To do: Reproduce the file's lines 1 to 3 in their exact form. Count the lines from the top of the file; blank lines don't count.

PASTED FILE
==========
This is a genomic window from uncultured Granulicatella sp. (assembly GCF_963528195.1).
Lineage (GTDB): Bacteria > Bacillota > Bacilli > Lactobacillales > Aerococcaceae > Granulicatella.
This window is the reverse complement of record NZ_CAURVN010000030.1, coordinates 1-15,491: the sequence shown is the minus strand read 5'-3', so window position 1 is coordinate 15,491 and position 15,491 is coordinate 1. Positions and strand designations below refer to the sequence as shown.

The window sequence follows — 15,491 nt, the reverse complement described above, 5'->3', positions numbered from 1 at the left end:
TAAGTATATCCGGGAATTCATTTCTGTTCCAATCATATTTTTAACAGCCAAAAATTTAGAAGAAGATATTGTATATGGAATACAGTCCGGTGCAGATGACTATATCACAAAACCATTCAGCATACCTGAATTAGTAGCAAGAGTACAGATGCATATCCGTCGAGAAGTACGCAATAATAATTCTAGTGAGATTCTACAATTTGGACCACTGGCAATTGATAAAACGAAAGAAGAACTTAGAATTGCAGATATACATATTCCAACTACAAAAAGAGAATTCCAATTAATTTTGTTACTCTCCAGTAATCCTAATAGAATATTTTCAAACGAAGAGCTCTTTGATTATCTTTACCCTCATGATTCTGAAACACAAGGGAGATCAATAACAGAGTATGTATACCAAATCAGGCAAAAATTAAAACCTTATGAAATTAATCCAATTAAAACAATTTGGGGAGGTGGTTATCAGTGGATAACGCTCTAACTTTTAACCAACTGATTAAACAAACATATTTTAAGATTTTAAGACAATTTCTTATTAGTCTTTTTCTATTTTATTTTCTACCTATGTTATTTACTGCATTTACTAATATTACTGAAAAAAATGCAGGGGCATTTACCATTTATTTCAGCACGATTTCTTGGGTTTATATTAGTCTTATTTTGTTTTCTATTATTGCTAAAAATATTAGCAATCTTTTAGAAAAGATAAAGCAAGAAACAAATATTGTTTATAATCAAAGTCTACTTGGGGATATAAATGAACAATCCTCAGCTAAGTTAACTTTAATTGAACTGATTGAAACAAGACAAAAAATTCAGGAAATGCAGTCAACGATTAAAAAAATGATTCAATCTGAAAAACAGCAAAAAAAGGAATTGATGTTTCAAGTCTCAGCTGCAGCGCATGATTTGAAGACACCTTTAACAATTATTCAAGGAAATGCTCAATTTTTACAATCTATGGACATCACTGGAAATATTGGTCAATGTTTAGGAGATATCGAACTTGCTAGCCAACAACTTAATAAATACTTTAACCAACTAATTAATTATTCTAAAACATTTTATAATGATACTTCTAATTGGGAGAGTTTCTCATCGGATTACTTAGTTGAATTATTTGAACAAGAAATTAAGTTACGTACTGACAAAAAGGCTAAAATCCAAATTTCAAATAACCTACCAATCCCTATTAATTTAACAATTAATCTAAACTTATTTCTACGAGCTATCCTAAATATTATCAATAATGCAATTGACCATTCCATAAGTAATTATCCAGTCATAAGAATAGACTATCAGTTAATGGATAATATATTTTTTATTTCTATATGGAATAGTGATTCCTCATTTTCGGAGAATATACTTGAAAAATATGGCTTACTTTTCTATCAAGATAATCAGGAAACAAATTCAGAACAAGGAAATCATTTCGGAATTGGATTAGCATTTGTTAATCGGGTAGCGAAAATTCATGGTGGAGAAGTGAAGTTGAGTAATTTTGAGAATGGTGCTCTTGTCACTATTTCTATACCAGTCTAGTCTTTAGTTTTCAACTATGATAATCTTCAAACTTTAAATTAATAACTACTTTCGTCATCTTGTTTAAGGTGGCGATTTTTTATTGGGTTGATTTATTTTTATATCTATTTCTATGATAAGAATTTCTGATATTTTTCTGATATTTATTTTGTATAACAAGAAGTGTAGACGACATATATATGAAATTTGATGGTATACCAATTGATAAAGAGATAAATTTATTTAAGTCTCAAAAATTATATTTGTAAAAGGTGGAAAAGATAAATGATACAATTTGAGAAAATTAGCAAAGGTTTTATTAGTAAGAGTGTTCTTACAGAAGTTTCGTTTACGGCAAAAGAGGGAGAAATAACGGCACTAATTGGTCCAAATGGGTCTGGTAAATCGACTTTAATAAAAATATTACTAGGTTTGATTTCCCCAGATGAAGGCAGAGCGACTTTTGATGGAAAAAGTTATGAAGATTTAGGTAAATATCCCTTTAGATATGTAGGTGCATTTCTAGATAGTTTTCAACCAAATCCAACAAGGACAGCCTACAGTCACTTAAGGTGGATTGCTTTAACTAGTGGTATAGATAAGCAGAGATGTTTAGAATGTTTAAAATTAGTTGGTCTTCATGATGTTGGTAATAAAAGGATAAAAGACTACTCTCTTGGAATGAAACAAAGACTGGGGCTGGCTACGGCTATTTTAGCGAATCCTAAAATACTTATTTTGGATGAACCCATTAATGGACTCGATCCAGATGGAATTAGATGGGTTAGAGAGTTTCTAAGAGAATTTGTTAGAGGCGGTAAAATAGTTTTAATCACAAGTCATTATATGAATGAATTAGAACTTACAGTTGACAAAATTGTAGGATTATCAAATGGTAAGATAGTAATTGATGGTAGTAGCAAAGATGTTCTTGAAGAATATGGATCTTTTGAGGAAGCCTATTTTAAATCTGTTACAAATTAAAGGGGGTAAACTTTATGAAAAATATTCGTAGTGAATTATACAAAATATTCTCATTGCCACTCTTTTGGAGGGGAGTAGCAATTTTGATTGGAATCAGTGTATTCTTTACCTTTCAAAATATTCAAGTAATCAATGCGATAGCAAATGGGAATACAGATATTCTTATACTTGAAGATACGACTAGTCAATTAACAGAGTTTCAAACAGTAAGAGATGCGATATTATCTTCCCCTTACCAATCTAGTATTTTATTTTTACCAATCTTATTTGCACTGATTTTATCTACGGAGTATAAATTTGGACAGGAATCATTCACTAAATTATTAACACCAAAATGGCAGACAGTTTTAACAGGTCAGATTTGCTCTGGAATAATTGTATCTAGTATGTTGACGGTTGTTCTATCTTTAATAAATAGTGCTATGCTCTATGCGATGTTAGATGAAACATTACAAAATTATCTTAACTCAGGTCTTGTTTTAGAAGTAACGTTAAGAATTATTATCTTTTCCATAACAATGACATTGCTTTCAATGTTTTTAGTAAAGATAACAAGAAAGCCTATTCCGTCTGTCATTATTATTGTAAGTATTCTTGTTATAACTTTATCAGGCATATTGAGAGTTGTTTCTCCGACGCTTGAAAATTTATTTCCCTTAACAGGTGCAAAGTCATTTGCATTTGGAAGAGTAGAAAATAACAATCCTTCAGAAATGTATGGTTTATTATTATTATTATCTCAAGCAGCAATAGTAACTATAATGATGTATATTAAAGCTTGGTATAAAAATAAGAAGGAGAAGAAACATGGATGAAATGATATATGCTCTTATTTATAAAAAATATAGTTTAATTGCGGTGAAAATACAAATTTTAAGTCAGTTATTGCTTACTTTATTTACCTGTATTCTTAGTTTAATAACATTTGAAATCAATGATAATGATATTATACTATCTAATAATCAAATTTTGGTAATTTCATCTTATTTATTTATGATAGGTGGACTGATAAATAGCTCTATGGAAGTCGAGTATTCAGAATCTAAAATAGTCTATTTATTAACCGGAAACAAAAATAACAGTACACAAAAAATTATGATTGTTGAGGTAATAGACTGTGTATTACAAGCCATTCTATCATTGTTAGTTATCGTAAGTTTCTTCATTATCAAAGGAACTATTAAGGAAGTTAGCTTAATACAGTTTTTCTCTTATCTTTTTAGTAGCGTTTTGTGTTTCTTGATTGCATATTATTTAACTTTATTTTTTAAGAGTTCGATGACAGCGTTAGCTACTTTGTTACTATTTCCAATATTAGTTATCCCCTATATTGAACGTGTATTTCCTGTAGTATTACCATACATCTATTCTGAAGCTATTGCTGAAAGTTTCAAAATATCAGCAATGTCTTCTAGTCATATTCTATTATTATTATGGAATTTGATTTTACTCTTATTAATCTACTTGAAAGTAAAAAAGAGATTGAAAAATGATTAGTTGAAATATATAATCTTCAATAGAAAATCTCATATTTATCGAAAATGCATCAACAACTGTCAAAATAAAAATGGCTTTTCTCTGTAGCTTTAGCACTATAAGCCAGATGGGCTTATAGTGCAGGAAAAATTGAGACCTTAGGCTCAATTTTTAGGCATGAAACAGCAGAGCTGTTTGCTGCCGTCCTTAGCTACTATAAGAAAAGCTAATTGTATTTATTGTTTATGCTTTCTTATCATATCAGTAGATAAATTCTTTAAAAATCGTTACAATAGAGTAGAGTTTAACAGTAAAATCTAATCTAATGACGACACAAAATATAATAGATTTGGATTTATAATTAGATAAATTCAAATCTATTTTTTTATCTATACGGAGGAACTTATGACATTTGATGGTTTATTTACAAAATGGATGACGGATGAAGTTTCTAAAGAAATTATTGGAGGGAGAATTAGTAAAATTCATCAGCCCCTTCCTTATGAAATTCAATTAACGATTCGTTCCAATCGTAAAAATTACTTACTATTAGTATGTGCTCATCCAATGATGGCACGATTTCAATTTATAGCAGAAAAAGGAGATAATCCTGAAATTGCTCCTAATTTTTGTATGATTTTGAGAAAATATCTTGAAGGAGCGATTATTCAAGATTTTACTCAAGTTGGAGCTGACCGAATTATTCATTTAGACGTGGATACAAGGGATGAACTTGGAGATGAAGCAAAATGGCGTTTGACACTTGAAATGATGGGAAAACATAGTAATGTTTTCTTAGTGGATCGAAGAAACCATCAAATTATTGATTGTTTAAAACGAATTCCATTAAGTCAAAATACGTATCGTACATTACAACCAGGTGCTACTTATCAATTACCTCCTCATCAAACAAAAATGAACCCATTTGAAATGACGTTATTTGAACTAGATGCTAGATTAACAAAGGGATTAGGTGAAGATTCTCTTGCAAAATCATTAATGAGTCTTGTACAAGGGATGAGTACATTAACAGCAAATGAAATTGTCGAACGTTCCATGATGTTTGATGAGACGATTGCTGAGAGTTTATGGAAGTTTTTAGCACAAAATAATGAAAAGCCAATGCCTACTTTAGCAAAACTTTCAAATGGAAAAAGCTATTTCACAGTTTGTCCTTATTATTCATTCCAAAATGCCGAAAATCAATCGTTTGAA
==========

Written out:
This is a genomic window from uncultured Granulicatella sp. (assembly GCF_963528195.1).
Lineage (GTDB): Bacteria > Bacillota > Bacilli > Lactobacillales > Aerococcaceae > Granulicatella.
This window is the reverse complement of record NZ_CAURVN010000030.1, coordinates 1-15,491: the sequence shown is the minus strand read 5'-3', so window position 1 is coordinate 15,491 and position 15,491 is coordinate 1. Positions and strand designations below refer to the sequence as shown.